White House Press Secretary Jen Psaki was confronted with a disappointing jobs report as it broke during her appearance on MSNBC. When confronted with the dismal number live on the air, all she could do was provide an awkward “no comment at this time.”
Economists expected more than 550,000 new jobs in November, but only 210,000 were created, suggesting the labor market is still languishing from people hesitant to return to work.
During her in-studio appearance on “Morning Joe,” Psaki said it was obvious that economic issues were the most pressing for Americans, and Democratic proposals like the nearly $2 trillion Build Back Better bill would lower costs on a variety of issues.
Co-host Mika Brzezinski then noted the November jobs number had just dropped.
“210,000. So if we look at that breaking news right now, that’s a number that feels a little … what? A little off?”
“Well, I know this sounds a little archaic, but I can’t comment on them until 9:30, by rules, because I work at the White House,” Psaki responded.
“What I will say is people can expect the president to continue to say, today, month to month, is that what we’re seeing are good trends, that we are continuing to put people back to work, that we are continuing to see participation in the workforce, that we are continuing to see the unemployment rate go down, but there’s more we need to do to address core problems that have existed long before the pandemic.”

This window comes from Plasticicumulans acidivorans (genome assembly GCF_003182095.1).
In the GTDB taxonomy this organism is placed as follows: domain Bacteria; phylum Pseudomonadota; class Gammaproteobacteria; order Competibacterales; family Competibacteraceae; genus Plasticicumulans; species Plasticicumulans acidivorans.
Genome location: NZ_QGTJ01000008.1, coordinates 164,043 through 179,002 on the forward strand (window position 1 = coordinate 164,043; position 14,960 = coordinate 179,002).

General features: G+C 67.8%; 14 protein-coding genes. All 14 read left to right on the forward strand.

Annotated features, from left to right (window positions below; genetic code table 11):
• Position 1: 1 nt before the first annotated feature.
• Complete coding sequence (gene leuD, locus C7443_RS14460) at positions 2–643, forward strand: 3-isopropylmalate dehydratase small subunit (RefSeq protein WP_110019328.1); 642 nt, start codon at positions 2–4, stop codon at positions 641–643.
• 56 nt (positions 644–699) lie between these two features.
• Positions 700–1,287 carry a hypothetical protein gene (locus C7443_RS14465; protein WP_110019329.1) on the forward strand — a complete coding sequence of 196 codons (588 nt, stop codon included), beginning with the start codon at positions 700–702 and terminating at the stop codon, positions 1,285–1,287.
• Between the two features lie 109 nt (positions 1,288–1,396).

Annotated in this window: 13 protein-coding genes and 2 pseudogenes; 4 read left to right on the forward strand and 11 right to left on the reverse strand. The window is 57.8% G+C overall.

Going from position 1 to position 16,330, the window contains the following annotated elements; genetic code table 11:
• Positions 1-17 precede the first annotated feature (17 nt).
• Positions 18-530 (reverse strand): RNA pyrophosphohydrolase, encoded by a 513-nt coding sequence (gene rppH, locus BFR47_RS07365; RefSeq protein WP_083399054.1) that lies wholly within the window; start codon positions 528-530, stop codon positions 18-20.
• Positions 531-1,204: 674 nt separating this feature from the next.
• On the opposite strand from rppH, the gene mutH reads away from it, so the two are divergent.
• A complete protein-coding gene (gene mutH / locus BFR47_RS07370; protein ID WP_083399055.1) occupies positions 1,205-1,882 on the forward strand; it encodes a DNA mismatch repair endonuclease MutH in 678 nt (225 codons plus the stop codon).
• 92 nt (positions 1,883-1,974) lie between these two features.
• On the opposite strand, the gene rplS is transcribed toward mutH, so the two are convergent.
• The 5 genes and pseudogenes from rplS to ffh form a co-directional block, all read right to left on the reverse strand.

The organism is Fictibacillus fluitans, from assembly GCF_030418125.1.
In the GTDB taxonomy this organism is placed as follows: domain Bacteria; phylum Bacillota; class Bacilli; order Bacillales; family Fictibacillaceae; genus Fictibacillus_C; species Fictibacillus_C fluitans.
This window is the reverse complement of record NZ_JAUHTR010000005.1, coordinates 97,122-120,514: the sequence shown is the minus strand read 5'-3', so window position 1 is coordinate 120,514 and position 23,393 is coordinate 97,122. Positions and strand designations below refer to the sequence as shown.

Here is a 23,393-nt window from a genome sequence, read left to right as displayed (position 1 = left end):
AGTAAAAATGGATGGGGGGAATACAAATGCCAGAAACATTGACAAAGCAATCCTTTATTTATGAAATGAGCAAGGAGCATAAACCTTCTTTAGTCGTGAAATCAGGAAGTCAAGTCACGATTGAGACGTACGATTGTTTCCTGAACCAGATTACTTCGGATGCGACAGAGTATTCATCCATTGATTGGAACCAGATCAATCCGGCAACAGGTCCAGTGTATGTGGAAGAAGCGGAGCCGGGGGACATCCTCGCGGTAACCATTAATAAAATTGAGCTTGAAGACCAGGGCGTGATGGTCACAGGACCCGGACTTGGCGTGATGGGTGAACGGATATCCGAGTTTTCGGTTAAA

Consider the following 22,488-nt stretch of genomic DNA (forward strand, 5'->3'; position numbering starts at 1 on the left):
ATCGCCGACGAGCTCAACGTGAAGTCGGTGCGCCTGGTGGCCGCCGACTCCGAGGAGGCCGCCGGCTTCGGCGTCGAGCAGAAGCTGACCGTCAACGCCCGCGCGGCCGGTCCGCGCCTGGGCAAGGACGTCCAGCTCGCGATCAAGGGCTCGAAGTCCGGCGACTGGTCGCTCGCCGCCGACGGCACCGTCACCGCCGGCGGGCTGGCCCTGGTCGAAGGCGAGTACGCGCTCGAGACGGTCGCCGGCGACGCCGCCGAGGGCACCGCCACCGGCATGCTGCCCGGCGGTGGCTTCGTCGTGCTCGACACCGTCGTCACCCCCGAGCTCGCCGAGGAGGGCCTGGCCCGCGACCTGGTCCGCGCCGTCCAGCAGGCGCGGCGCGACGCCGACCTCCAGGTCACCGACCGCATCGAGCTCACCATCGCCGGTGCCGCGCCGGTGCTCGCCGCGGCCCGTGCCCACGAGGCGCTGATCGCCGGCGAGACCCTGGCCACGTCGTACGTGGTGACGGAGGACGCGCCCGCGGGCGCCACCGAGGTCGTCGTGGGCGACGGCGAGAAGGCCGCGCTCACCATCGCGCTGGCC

Brzezinski, noting Psaki couldn’t comment apparently for another hour, turned to Democratic strategist Adrienne Elrod to ask what Democrats could do more in order to “own” the economy.
Despite record inflation and continued supply chain problems, Elrod said she was frustrated because the economy is “doing so well,” but Democrats are still forced to play defense.
Similar to pundits like CNN’s Brian Stelter, who have said Americans are putting “feelings” over “facts” when they don’t feel the economy is strong, Elrod asked what Democrats could be doing to make Americans believe it was.
Psaki said people don’t tend to vote on or respond to “data.” She also predicted Build Back Better, the sprawling social policy package currently being debated in the U.S. Senate, would be signed by President Biden by the end of the year.
“That’s why I love being a Democrat, there’s a lot of wonky nerds in the Democratic Party, but we need to make it real for people,” she said. “So we need to really think carefully about not getting too wonkified and making we’re we talk about things in a way that is accessible.”